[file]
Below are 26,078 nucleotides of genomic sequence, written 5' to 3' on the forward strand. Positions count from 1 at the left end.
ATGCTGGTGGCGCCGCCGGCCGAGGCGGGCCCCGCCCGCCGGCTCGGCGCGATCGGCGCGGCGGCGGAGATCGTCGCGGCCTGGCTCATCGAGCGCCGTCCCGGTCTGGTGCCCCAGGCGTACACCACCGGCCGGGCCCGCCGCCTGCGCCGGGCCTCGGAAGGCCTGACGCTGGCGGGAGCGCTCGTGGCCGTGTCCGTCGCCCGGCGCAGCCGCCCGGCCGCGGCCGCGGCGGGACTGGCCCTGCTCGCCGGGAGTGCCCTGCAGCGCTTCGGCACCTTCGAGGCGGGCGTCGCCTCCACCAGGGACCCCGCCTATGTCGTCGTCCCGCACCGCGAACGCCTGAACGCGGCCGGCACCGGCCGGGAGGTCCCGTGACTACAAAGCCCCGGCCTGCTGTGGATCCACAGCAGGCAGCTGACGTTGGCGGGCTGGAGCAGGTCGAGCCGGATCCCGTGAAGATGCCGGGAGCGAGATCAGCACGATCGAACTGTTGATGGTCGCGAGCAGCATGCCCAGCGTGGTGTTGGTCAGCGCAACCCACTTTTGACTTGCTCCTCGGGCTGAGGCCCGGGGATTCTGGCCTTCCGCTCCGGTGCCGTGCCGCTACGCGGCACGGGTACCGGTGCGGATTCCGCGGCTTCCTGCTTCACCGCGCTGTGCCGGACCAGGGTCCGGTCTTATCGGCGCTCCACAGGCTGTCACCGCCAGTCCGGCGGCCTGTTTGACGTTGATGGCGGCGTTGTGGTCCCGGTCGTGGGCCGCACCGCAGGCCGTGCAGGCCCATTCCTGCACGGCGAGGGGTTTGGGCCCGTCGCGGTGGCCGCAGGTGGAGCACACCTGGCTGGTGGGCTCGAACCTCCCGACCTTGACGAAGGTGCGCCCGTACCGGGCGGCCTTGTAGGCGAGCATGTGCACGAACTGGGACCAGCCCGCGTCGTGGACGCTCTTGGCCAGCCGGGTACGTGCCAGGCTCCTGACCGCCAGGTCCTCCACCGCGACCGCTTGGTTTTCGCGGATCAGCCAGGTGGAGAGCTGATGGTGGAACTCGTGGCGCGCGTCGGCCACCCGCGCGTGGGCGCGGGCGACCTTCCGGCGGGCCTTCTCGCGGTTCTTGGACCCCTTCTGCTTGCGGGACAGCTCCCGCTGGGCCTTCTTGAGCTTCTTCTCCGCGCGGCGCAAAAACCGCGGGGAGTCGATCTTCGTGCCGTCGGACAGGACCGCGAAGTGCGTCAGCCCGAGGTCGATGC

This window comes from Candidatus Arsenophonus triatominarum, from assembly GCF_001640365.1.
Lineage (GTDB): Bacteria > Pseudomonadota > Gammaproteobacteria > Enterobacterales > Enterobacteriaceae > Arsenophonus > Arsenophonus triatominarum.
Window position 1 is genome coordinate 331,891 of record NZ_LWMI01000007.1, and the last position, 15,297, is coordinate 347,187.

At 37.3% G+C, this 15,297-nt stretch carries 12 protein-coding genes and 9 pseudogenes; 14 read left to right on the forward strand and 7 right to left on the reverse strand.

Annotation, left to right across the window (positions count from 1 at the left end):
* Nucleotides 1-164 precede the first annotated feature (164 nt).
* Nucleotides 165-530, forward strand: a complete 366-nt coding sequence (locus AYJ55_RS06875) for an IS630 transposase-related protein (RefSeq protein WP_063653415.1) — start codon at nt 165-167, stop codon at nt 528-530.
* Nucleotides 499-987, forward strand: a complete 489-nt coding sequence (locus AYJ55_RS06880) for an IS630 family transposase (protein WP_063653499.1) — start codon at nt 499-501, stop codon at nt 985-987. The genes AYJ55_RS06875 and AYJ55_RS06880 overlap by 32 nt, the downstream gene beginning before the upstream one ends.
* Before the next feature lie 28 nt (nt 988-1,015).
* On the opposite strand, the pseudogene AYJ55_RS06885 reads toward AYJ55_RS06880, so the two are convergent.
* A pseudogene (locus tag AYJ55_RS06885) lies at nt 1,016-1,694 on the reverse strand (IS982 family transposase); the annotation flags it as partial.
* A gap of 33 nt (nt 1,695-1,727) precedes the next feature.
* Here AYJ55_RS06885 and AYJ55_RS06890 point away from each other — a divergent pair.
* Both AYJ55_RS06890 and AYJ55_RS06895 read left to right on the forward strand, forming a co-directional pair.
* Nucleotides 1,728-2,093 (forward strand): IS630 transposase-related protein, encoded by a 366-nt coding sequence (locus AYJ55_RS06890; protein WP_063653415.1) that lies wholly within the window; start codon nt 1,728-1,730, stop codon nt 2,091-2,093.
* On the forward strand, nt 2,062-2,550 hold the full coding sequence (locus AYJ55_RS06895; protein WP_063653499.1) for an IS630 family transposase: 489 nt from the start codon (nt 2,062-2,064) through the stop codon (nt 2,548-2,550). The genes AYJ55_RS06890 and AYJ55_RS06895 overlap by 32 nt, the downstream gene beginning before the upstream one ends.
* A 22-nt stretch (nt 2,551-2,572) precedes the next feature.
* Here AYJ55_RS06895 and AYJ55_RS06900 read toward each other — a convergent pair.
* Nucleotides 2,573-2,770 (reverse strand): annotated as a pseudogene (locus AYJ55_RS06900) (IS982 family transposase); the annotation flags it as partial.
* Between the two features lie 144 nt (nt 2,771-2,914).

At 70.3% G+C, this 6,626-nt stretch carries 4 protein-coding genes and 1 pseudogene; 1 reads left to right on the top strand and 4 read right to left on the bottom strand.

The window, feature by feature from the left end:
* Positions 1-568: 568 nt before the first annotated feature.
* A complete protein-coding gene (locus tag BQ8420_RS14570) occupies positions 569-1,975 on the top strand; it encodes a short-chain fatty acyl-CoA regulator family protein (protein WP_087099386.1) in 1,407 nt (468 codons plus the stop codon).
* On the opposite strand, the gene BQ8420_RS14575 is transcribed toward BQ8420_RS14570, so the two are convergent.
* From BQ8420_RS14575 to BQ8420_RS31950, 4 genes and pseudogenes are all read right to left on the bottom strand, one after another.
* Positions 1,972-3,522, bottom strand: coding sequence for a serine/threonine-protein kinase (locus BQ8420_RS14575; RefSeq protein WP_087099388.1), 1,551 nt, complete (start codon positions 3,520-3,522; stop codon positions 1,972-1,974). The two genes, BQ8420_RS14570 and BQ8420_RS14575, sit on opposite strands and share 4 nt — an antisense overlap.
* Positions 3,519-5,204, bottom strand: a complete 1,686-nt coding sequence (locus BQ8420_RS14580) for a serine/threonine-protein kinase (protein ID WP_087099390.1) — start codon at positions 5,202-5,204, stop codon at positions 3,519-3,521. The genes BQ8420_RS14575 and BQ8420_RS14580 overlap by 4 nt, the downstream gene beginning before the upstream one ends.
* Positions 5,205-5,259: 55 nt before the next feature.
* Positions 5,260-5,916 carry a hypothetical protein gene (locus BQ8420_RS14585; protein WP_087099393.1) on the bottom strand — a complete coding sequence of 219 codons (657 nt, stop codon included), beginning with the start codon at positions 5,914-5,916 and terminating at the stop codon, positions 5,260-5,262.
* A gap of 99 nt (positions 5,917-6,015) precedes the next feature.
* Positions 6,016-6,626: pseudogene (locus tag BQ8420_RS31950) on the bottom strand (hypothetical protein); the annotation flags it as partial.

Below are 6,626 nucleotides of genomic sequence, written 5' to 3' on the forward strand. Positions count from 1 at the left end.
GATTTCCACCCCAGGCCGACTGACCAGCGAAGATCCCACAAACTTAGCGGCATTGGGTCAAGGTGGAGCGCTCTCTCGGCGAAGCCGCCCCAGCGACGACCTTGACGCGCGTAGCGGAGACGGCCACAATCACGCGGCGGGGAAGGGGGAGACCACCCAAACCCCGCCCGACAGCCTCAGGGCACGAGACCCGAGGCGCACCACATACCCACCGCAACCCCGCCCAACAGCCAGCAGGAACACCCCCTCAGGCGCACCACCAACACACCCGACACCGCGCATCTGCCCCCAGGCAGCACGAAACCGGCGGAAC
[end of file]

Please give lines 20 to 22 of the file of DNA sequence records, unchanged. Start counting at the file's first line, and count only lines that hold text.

* Here AYJ55_RS06895 and AYJ55_RS06900 read toward each other — a convergent pair.
* Nucleotides 2,573-2,770 (reverse strand): annotated as a pseudogene (locus AYJ55_RS06900) (IS982 family transposase); the annotation flags it as partial.
* Between the two features lie 144 nt (nt 2,771-2,914).